Retro Review - We present the reviews of some of the films that offer great cinematic experience as if they are released now (currently). We present the content in such a way that we have just come out of the theater and penned out our thoughts fresh. You can enjoy the reviews and relive the moments in a different way. And try to watch the films like they're new, once again.
We hail Baahubali as a game-changer that changed the course of Telugu cinema. But the idea of such a big-budget project with a lot of VFX was sown by S.S Rajamouli in 2009 with the film Maghadheera. Not completely a period fantasy drama like Baahubali, Maghadheera goes back and forth to past and present. Confused? It is a film that deals with reincarnation.
Idea Behind Maghadheera:
The man behind the story of this epic wonder is Rajamouli's father Vijayendra Prasad. The renowned writer has scripted a story titled Jagadeka Veerudu with Superstar Krishna as the lead actor. The story of the film is all about a bodyguard who serves a Rajamatha. He fights 100 warriors and dies after failing to put her back to the throne. He takes rebirth after 400 years and fulfills his ambition of putting her to the throne. The story was turned down and did not materialize. When Rajamouli got the chance to direct Ram Charan he chose this story (which he loved a lot). He changed the Rajamatha character to the princess so that he can instill a love angle to it.
The opening scene of the film starts in flashback. A brave warrior opens his heart to his beloved who slips into the mountains, and he will follow the suit. Then comes another warrior who cremated the shield of the first warrior, and says that he will take rebirth to win his love. What is this love story?
*400 years later*
A young man Harsha (Ram Charan) a biking freak makes money and earns his living out of betting. One fine day he happens to touch the hand of a girl Indu (Kajal Aggarwal) at the bus stop. That touch connects him to the past. While Harsha is on the hunt to find the girl, Indu's father is fighting to get back their ancestral property which is in control of his nephew Raghu Veer (Dev Gill) and his father. Raghu Veer who comes to kill his uncle sees Indu and eyes her. Meanwhile, Harsha finds Indu and her father too agrees with their love. Angered with this, Raghu Veer kills Indu's father and blames Harsha making Indu hate him.
*400 Years ago*
The story goes back to the past. 1609 AD, Aravali, the kingdom of Udaygarh. Kalabhairava (Ram Charan) is a warrior who trains the soldiers of the kingdom. Mitravinda (Kajal) is the princess and Randheer Billa (Dev Gill), the nephew of the king is the Senadhipathi. Randheer has eyes on Mitra and her kingdom while the latter loves Kalabhairava.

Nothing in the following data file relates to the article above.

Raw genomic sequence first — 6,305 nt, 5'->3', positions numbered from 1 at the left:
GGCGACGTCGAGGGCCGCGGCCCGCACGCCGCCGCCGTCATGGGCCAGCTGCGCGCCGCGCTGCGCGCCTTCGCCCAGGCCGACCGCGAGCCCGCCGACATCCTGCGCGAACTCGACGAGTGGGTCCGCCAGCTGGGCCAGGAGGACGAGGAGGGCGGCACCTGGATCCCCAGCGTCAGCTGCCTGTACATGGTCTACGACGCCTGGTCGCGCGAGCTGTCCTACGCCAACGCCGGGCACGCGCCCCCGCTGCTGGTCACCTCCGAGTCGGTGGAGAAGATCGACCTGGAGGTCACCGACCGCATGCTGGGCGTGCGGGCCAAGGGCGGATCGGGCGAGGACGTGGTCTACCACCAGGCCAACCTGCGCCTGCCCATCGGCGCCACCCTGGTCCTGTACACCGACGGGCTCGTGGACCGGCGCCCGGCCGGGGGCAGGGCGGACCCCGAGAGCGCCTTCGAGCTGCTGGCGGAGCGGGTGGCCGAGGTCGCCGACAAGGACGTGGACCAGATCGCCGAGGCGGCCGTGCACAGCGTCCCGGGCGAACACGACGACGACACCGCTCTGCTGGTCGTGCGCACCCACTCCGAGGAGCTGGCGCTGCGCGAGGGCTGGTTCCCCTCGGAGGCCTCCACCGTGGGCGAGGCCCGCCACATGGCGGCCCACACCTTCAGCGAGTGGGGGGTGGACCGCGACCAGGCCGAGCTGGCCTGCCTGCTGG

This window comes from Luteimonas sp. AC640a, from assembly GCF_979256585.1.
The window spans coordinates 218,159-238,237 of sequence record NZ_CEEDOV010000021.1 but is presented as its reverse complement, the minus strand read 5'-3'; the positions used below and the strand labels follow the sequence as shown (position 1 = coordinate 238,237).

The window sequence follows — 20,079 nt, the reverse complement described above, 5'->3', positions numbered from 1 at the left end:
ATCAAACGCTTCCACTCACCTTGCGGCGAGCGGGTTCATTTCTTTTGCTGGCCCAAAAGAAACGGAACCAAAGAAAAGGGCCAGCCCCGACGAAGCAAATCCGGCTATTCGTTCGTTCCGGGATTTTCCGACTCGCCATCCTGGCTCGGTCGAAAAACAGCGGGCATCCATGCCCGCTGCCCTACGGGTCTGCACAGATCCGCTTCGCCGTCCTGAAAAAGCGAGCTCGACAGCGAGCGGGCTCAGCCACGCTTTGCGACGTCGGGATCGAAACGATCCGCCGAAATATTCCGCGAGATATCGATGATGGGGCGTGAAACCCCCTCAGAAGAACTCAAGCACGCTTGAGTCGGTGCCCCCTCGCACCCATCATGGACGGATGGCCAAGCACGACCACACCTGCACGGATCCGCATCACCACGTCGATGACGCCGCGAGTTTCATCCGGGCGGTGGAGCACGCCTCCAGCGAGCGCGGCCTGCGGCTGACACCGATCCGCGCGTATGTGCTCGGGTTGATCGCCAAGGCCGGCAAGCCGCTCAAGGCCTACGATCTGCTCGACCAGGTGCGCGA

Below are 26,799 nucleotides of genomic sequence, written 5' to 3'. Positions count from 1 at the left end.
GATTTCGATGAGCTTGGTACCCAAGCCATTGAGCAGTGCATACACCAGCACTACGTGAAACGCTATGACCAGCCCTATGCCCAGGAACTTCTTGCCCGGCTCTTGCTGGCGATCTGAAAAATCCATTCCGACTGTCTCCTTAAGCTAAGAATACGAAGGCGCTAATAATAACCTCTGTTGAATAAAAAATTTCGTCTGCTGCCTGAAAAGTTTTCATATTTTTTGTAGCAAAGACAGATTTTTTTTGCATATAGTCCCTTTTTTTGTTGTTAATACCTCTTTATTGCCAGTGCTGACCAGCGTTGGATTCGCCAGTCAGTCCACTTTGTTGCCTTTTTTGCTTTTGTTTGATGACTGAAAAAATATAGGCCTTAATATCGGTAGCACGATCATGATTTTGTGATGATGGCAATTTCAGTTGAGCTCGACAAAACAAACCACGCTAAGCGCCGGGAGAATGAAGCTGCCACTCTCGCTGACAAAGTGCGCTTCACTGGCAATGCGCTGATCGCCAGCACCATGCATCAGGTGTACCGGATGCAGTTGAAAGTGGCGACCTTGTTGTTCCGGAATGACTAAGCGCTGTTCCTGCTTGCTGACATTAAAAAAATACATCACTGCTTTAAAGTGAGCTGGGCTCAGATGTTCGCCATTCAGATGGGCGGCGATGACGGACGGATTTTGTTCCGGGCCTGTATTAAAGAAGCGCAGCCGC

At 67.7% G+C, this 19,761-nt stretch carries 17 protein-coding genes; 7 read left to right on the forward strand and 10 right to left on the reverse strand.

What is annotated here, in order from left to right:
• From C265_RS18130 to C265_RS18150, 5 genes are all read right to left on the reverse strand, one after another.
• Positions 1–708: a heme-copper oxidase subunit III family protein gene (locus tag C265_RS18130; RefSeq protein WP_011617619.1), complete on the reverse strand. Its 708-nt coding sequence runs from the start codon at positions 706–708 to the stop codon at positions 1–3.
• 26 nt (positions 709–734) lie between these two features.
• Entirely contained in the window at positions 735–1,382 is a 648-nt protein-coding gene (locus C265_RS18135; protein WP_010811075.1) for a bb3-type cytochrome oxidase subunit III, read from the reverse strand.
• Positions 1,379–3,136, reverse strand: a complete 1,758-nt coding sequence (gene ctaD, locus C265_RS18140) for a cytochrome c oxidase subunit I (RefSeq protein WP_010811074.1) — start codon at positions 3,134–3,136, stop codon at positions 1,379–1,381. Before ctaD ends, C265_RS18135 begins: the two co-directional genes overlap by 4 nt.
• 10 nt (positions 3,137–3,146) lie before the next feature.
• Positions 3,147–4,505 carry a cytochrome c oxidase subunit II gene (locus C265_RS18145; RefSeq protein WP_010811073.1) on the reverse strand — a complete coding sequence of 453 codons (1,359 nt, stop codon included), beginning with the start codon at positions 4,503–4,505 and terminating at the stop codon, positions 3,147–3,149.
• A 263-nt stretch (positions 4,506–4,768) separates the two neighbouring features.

This results in a rivalry between the two warriors, and Randheer joining hands with a Muslim invader Sher Khan (Sri Hari) kills the king and occupies the kingdom. Sher Khan challenges Kalabhairava to prove his ancestor's history of killing 100 people single-handed and promises to handover the kingdom and princess if he wins. As Kalabhairava proves his valor and love, Sher Khan salutes him. But Randheer gets into a fight with Kalabhairava, and both of them along with Mitra die in the battle and takes re-birth after 400 years.
*Back to the present*
Salmon (Sher Khan - Sri Hari) is the accelerator agent of the film who helps Harsha to win his lady love Indu. Salmon saves Harsha who falls into a lake before the interval episode. He teams with Harsha as the latter takes his revenge on Raghu Veer (Randheer Billa - Dev Gill).
Though only one film old, Ram Charan has breathed life into a larger-than-life role with ease. Be it horse riding, sword fighting, emoting, he did a fantastic job. When it comes to dances, he proved that he is a chip off the old block in the song Bangaru Kodi Petta which also includes a cameo of his father Mega Star Chiranjeevi.
Kajal Aggarwal is sweet and charming and the way she carried off two roles as Mitavinda and Indu is simply superb. Dev Gill (the first stylish villain of Rajamouli's films) though looks good turns devilish when needed and his performance is brilliant. Sri Hari is the special package of the film. His screen presence is small, but he has been part of some major scenes of the film, and his Sreekakulam dialect in the second half is exceptional. Rao Ramesh as Aghora who tells the about the reincarnation to Dev Gill is excellent.
M. M. Keeravani has given fine-tunes that suits the theme of the film. Songs like Panchadara Bomma, Bangaru Kodi Petta got well received, and the sets of Dheera Dheera song were awesome. Cinematography is top-notch, and VFX is also good. Some good scenes that created impact are - the horse helping the protagonist who is sinking in the sand, the chariot chase and fight scene, killing 100 soldiers scene (this is the heart and soul of the film).
Kudos to Rajamouli's innovative thinking. Maghadheera is a technical extravaganza and the way Rajamouli shifted the screenplay from past to present makes the film an epic wonder to watch. Though it has a few narrative lapses, this semi-period drama has lived up to the expectations and gave a new facet to Telugu cinema. Even compared to today's standards, the film has blockbuster written all over it.
Reviewed By: Bindusri Meduri